Objective The Crunch&Sip programme is a school-based nutrition initiative designed to increase the fruit, vegetable and water intakes of primary-school children. In recognition of the notable deficits in children's vegetable consumption, the present study explored the receptivity of school staff to a realignment of the Crunch&Sip programme to feature a primary focus on vegetable consumption. This involved investigating school staff members' perceptions of relevant barriers, motivators and facilitators. Design A multi-method approach was adopted that involved four focus groups and a survey (administered in paper and online formats) containing a mixture of open- and closed-ended items. Setting Western Australia. Subjects Staff from Western Australian schools participated in the focus groups (n 37) and survey (n 620). Results School staff were strongly supportive of modifying the Crunch&Sip programme to focus primarily on children's vegetable consumption and this was generally considered to be a feasible change to implement. Possible barriers identified included children's taste preferences and a perceived lack of parental support. Suggested strategies to overcome these barriers were education sessions for parents and children, teachers modelling vegetable consumption for their students and integrating vegetable-related topics into the school curriculum. Conclusions School staff are likely to support the introduction of school-based nutrition programmes that specifically encourage the consumption of vegetables. Potential barriers may be overcome through strategies to engage parents and children.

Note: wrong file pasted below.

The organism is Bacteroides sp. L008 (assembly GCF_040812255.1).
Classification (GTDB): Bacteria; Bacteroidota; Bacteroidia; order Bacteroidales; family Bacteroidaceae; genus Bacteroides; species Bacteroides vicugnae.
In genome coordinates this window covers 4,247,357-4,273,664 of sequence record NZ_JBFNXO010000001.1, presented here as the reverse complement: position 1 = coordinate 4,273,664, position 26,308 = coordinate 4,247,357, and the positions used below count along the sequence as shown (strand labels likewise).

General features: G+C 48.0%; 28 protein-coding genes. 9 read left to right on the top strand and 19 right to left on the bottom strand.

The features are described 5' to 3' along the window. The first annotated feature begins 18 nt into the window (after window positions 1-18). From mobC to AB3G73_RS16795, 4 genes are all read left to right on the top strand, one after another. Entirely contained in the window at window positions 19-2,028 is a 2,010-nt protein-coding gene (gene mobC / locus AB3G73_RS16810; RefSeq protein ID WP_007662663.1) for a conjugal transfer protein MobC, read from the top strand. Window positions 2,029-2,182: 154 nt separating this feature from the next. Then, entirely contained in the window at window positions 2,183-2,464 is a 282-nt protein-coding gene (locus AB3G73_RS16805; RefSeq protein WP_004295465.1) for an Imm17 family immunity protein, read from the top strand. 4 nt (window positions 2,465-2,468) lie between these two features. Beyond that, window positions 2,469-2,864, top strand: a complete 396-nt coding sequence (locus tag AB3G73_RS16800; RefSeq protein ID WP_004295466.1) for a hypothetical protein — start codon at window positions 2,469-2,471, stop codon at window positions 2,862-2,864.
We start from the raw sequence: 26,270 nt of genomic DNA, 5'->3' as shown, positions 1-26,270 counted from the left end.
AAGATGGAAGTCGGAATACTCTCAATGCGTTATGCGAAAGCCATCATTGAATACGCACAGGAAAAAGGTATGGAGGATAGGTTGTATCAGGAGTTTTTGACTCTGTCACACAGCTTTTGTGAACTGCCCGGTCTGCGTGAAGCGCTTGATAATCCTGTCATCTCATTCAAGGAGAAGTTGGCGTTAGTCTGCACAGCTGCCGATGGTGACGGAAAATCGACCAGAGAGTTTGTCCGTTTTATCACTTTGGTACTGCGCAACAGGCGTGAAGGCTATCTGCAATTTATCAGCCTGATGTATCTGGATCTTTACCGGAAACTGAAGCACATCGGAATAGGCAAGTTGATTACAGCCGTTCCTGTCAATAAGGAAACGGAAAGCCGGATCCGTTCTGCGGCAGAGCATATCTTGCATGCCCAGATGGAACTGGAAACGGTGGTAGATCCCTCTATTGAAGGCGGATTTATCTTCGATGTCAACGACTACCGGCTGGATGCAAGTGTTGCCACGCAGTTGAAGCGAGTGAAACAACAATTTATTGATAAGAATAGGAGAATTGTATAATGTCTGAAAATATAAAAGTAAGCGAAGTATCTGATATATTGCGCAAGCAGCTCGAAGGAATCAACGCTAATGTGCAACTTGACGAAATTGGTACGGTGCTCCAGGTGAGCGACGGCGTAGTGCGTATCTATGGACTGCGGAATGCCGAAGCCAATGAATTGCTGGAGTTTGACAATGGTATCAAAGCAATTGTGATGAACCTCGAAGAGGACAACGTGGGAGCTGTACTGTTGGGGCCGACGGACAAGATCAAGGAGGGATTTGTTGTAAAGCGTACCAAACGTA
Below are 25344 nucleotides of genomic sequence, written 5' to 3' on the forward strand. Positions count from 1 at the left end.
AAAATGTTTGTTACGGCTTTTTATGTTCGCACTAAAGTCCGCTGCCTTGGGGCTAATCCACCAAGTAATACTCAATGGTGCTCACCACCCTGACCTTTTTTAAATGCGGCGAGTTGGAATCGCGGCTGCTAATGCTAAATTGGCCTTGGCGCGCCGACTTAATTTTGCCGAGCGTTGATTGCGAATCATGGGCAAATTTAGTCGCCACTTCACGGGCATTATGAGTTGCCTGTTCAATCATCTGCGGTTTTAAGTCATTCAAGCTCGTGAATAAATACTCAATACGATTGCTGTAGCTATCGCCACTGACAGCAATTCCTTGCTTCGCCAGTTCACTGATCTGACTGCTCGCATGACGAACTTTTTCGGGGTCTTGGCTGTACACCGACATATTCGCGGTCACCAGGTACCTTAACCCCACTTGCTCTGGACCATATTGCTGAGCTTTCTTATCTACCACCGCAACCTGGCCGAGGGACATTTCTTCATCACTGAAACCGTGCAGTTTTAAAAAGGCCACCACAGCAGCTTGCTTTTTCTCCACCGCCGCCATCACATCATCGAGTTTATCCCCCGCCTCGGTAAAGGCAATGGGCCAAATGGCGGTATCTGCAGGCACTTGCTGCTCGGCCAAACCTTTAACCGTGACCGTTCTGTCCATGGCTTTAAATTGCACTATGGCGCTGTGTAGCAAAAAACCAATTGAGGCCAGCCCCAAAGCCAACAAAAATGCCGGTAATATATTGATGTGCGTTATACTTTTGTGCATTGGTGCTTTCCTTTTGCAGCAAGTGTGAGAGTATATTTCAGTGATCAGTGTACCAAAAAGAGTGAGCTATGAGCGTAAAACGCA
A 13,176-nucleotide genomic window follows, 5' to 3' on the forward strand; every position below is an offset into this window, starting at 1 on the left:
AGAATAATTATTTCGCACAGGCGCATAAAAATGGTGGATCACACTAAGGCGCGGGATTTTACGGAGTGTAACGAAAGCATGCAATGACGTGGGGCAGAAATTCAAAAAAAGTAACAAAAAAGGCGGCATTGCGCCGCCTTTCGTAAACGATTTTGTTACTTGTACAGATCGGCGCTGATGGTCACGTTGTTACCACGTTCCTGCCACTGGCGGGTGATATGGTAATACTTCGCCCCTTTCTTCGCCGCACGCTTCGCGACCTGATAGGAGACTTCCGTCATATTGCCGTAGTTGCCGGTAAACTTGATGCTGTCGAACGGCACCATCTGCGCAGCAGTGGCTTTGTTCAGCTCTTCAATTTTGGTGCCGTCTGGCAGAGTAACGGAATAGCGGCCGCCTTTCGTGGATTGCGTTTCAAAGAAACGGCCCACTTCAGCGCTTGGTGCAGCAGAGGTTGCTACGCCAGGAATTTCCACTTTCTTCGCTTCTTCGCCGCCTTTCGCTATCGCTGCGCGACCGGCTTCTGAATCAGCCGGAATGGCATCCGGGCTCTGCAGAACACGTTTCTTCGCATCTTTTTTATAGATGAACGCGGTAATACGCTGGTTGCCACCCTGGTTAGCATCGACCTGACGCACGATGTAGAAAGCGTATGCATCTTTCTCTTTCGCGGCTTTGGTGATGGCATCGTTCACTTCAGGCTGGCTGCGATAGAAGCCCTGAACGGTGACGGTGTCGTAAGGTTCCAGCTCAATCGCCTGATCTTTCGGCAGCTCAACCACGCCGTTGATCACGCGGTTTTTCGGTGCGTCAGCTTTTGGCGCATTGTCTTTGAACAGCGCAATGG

- Childhood nutrition
- School environment
- School-based nutrition strategies
- Vegetable consumption